Mixins are quite useful. In case you're not familiar with the idea, it's a step in the direction of "composition over inheritance".
In Object Oriented Programming, consider that you're implementing a class and you want a bunch of functions to be available inside of that class. The idea behind mixins is to implement these functions in other independent classes and inherit your actual class from these utility classes. Such utility classes are called "mixins".
In Python, for instance, this is possible due to multiple inheritance.
As an example, assume that we want to implement an
Animal class, the objects
of which should have the capability to both "bark" and "meow". Putting
biological concerns aside, this can be implemented by defining the "barking"
functionality inside a
Barker class and the "meowing" functionality inside a
Meower class. You can then inherit the
Animal class from both
class Barker: def bark(self): print('Woof!') class Meower: def meow(self): print('Meow!') class Animal(Barker, Meower): def greet(self): self.bark() self.meow()
This has the advantage that if later on we want to add another
class which wants the ability to "bark", we simply have to choose
one of the base classes to have the
bark() function available in the new
While mixins come in super handy when solving real-world problems, they often come with their own set of issues. And some of these issues come from how the programming language you're using implements multiple inheritance.
In the Python world, one such problem is — what happens if two different mixins define the same function?
Let's take a real-world-ish problem to illustrate the issue.
Consider that we're writing a web application serving HTTP requests. At the end
of every web request we would like to perform some cleanup related to the
database and the cache. Let's also assume that our web framework of choice
on_finish hook on individual requests to place such cleanup code.
When implementing something like that using mixins, this is how it could roughly look like.
class DatabaseCleaner: def on_finish(self): print('Cleaning the database') class CacheCleaner: def on_finish(self): print('Cleaning the cache') class Request(DatabaseCleaner, CacheCleaner): pass
For this code snippet, what do you think the output would be?
Because of the way Python implements multiple inheritance, it ends up calling
the function defined in the first base class. In our example, this happens
DatabaseCleaner.on_finish, which is what ends up being called. This has
the unfortunate side-effect that
CacheCleaner.on_finish never gets called.
This is obviously not what we want. We want to print both "Cleaning the database" as well as "Cleaning the cache".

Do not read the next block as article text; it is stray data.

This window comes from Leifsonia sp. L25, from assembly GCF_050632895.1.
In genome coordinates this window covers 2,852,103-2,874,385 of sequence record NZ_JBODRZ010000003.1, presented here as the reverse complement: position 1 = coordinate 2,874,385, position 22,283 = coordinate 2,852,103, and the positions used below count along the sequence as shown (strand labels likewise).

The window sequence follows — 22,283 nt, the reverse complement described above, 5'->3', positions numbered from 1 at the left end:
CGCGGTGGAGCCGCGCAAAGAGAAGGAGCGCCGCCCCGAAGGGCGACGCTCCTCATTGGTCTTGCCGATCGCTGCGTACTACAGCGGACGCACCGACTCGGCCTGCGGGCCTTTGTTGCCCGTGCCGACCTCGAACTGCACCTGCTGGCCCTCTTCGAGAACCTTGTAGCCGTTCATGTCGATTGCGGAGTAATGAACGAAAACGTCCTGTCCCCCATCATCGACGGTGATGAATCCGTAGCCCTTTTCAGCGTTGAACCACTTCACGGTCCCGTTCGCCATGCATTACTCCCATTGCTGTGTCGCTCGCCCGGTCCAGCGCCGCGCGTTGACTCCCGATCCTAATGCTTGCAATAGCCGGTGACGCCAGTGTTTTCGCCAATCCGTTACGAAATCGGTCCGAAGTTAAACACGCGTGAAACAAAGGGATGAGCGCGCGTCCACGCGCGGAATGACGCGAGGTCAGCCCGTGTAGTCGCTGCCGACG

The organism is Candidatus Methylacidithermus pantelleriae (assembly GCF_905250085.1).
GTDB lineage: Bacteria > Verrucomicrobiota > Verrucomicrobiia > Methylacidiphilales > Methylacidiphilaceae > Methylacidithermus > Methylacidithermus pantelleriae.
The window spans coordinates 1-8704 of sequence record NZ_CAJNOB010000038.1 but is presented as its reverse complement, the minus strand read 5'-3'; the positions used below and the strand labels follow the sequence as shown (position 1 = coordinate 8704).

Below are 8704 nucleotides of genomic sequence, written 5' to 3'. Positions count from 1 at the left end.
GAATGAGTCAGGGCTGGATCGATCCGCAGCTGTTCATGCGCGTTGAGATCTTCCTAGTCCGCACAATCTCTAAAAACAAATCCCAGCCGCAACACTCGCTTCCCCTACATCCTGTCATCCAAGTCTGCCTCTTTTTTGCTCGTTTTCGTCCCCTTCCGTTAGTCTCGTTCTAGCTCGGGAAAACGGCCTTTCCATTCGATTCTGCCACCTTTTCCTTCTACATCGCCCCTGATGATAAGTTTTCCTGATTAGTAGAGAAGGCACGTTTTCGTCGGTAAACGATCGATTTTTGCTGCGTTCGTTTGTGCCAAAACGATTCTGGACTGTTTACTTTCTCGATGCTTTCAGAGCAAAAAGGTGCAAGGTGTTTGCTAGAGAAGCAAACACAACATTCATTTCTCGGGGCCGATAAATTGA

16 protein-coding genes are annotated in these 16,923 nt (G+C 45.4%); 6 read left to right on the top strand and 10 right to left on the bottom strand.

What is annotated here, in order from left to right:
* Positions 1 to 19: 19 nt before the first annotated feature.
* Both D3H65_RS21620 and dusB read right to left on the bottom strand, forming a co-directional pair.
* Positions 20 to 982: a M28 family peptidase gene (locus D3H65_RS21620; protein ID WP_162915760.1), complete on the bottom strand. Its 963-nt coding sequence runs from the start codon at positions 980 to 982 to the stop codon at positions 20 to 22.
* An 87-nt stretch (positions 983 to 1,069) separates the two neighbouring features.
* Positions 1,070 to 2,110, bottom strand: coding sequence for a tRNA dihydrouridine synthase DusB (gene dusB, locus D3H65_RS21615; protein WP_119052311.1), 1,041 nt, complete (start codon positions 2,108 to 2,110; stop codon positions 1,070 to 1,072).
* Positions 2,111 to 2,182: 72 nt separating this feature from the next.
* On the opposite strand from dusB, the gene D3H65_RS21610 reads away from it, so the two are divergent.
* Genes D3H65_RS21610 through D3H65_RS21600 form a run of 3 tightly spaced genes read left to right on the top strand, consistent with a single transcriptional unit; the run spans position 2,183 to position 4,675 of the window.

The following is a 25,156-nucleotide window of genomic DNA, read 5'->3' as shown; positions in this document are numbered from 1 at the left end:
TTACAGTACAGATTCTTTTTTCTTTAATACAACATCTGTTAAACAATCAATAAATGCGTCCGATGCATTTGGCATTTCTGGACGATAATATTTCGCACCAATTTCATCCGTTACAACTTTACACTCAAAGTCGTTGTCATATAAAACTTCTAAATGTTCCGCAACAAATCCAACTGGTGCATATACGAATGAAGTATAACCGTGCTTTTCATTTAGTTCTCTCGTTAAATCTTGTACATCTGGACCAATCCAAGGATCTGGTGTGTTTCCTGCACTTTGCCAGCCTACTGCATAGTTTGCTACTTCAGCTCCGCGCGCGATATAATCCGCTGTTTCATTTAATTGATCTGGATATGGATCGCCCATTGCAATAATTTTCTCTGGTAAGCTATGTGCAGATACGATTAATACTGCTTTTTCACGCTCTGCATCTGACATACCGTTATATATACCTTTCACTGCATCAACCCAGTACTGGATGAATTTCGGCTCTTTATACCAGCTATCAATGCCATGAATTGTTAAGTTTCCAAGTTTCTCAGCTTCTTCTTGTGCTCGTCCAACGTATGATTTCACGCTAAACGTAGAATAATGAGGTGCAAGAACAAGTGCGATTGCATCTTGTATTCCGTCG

One solution for this problem is to name those
differently. So that
While that could work (with a little bit of extra effort), it sounds a little
odd. What if those two classes are written by two completely different authors
who don't know about the existence of each other? Not to mention that this now
puts the responsibility on the calling code to remember to call those
on_finish_* functions, defeating the mixin-magic in the first place.
Luckily, Python provides a way to call the "next in line" function, which refers
to the function with the same name in the "next" base class. Let's modify the
clean() functions in both the mixins to something like the following.
class DatabaseCleaner: def clean(self): print('Cleaning the database') try: next_clean = super().clean() except AttributeError: pass else: next_clean()
Here, inside the
except clause, we first try to find the
function that's "next in line" by using
super(). In case one was found, we
simply call it. In case no such function was found (which most likely means that
this is the last base class), then
super().clean() would raise an
AttributeError, in which case we can choose to do nothing and do a clean exit.
While this does add 6 extra lines to the mixin code, I feel it's a small price to pay. As library authors, it's nice to act as good citizens and keep in mind that there are other libraries out there as well which our users might use which may result in name clashes. I feel it's a good idea to make our code resistant to such things.
I came across this problem when writing tornado-sqlalchemy, which is a Python
package that provides SQLAlchemy integration for Tornado projects. This
integration is provided using a
DatabaseMixin which makes database
objects available in the request classes.
When using this library in a work project which also had Sentry integration
enabled through sentry-python, I noticed that both
sentry-python provided (at least at that time) mixins to perform cleanup at the
end of the request.
tornado-sqlalchemy did the database cleanup while
sentry-python did some cleanup related to Sentry.
But since Tornado provides only a single cleanup function called
the same function was being overridden by both the libraries. This resulted in
the fact that if a user was using both the mixins in their application code,
depending on which class order they used when defining the (multiple)
inheritance, one cleanup function would be skipped completely.
I've since patched the
DatabaseMixin provided by
tornado-sqlalchemy so that
this problem doesn't exist anymore. But it was still interesting to run into
this issue and find the solution.